Homework's success brought worldwide attention to French progressive house music,[53] and drew attention to French house music.[31] According to The Village Voice, the album revived house music and departed from the Euro dance formula.[54] In the book 1001 Albums You Must Hear Before You Die, critic Alex Rayner stated that Homework tied the established club styles to the "burgeoning eclecticism" of big beat. He contended that it served as a proof that "there was more to dance music than pills and keyboard presets."[55] Clash described Homework as an entry point of accessibility for a "burgeoning movement on the cusp of splitting the mainstream seam".[56] In 2009, Brian Linder of IGN described Homework as the duo's third-best album. He catalogued as a "groundbreaking achievement" the way they used their unique skills to craft the house, techno, acid and punk music styles into the record.[57] Hua Hsu of eMusic agreed, applauding Homework for how it captured a "feeling of discovery and exploration" as a result of "years of careful study of the finest house, techno, electro and hip-hop records".[58] David Browne, writing in Entertainment Weekly, stated that the duo knew how to use "their playful, hip-hopping ambient techno" to craft the album. He named Homework the "ideal disco for androids".[45] Sean Cooper of AllMusic called the album "an almost certain classic" and "essential".[43]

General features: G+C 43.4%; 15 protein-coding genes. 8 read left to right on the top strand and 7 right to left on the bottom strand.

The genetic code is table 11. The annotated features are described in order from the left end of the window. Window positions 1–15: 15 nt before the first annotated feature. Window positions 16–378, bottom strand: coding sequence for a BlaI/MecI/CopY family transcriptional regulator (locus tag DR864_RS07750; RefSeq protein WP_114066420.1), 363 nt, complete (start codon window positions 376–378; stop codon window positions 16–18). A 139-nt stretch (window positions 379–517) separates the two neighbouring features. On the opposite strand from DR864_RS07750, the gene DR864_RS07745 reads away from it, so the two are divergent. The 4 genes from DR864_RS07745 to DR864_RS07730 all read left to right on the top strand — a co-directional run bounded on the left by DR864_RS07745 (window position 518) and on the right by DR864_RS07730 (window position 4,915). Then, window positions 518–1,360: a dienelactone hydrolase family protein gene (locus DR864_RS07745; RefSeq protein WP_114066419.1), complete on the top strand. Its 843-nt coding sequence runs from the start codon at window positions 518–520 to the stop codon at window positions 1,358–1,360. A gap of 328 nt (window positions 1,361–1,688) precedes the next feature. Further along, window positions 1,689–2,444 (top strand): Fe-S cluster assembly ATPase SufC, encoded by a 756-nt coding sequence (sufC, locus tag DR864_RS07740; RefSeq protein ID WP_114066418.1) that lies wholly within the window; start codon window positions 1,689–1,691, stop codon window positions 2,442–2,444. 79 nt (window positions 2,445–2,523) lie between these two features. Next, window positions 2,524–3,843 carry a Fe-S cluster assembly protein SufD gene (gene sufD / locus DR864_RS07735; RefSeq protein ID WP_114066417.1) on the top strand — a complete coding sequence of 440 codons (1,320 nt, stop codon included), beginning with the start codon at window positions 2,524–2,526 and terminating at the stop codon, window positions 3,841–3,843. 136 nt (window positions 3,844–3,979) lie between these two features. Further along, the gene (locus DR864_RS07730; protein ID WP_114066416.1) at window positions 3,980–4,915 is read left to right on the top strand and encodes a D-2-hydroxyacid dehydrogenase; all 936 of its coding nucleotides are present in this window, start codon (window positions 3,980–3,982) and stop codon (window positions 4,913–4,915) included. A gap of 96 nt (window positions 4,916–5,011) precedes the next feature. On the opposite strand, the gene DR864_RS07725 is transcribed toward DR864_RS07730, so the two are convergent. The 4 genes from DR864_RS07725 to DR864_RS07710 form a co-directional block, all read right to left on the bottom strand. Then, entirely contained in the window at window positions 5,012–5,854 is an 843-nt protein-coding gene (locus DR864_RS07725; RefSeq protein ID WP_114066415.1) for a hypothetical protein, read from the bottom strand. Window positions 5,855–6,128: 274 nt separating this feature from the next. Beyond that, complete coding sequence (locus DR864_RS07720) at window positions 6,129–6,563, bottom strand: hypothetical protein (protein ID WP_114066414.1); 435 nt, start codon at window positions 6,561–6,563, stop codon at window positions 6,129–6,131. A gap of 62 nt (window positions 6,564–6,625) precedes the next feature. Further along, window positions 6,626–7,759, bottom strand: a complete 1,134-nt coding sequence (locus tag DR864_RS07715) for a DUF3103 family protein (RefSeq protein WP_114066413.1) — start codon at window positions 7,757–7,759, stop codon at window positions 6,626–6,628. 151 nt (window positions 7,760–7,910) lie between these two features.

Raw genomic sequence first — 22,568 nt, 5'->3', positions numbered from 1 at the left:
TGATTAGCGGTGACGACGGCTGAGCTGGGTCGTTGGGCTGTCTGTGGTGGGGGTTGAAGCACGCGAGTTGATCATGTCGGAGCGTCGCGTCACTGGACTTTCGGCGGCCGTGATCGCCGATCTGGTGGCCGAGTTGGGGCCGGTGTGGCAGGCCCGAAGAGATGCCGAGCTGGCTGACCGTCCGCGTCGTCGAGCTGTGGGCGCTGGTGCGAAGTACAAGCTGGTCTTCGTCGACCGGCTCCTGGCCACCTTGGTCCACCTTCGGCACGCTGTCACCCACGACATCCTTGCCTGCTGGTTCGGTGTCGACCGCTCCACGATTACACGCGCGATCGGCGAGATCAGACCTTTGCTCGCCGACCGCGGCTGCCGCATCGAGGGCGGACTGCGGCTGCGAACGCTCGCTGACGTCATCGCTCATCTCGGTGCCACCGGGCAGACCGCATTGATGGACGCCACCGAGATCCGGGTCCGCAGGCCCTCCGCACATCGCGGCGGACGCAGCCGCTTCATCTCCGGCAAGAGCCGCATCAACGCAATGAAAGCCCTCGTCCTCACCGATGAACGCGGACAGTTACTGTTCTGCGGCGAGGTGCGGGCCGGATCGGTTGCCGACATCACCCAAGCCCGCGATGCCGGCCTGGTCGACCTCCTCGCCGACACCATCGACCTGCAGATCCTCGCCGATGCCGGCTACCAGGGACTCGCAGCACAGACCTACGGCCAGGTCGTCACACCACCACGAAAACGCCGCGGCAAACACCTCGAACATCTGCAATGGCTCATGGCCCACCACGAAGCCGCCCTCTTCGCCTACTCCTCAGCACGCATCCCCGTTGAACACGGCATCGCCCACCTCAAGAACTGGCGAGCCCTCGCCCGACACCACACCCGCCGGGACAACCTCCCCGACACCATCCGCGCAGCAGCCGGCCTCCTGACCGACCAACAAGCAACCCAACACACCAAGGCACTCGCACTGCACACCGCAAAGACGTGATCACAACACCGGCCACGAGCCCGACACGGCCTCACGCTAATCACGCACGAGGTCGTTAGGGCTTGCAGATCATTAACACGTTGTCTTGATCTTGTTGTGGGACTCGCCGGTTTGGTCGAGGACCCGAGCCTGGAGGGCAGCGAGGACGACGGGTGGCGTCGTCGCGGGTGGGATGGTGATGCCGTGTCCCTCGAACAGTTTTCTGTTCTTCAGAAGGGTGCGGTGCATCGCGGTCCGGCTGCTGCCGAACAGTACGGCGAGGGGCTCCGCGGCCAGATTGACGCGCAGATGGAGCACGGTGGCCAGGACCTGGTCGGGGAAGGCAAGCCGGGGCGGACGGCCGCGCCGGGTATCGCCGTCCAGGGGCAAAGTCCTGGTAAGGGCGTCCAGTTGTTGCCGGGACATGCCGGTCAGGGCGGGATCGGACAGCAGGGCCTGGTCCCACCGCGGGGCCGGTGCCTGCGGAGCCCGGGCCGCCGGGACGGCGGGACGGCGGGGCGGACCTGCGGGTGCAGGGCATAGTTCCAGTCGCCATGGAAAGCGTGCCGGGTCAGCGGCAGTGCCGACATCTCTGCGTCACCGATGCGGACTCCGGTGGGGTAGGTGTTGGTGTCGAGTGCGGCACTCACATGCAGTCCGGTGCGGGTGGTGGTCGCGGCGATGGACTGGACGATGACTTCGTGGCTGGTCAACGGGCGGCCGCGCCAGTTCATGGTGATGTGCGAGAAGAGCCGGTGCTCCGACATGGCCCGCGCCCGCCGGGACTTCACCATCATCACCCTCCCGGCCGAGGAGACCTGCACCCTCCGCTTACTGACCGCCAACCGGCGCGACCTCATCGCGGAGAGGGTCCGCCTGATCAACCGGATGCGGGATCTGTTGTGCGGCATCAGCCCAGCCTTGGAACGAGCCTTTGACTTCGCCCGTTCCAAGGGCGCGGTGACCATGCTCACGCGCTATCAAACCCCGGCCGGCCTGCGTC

Chris Power of BBC Music compared Homework's "less-is-more" approach to compression's use as "a sonic tribute" to the FM radio stations that "fed Daft Punk's youthful obsessions".[16] Sal Cinquemani of Slant Magazine wrote that "while a few tracks are more daft than deft," more recent groundbreakers like The Avalanches could never exist without "Da Funk".[21] Ian Mathers of Stylus Magazine noted that "there's a core of unimpeachably classic work on Homework, hidden among the merely good, and when you've got such a classic debut hidden in the outlines of the epic slouch of their debut, it's hard not to get frustrated."[25] Rolling Stone awarded the album three stars out of five, commenting that "the duo's essential, career-defining insight is that the problem with disco the first time around was not that it was stupid but that it was not stupid enough."[51] Rolling Stone ranked Homework at the top on their list of "The 30 Greatest EDM Albums of All Time" while affirming that Daft Punk's debut "is pure synapse-tweaking brilliance".[59] According to Scott Woods of The Village Voice, "Daft Punk [tore] the lid off the [creative] sewer" with the release of Homework.[54] In a retrospective review for Pitchfork, Larry Fitzmaurice awarded it 9.2 out of 10. He stated that "Homework remains singular within Daft Punk’s catalog, the record also set the stage for the duo’s career to this very day—a massively successful and still-going ascent to pop iconography, built on the magic trick-esque ability to twist the shapes of dance music’s past to resemble something seemingly futuristic."[49] By contrast, Robert Christgau of The Village Voice cited "Da Funk" as a "choice cut",[60] indicating "a good song on an album that isn't worth your time or money".[61] Darren Gawle from Drop-D Magazine also gave a negative review, stating that "Homework is the work of a couple of DJs who sound amateurish at best."[62]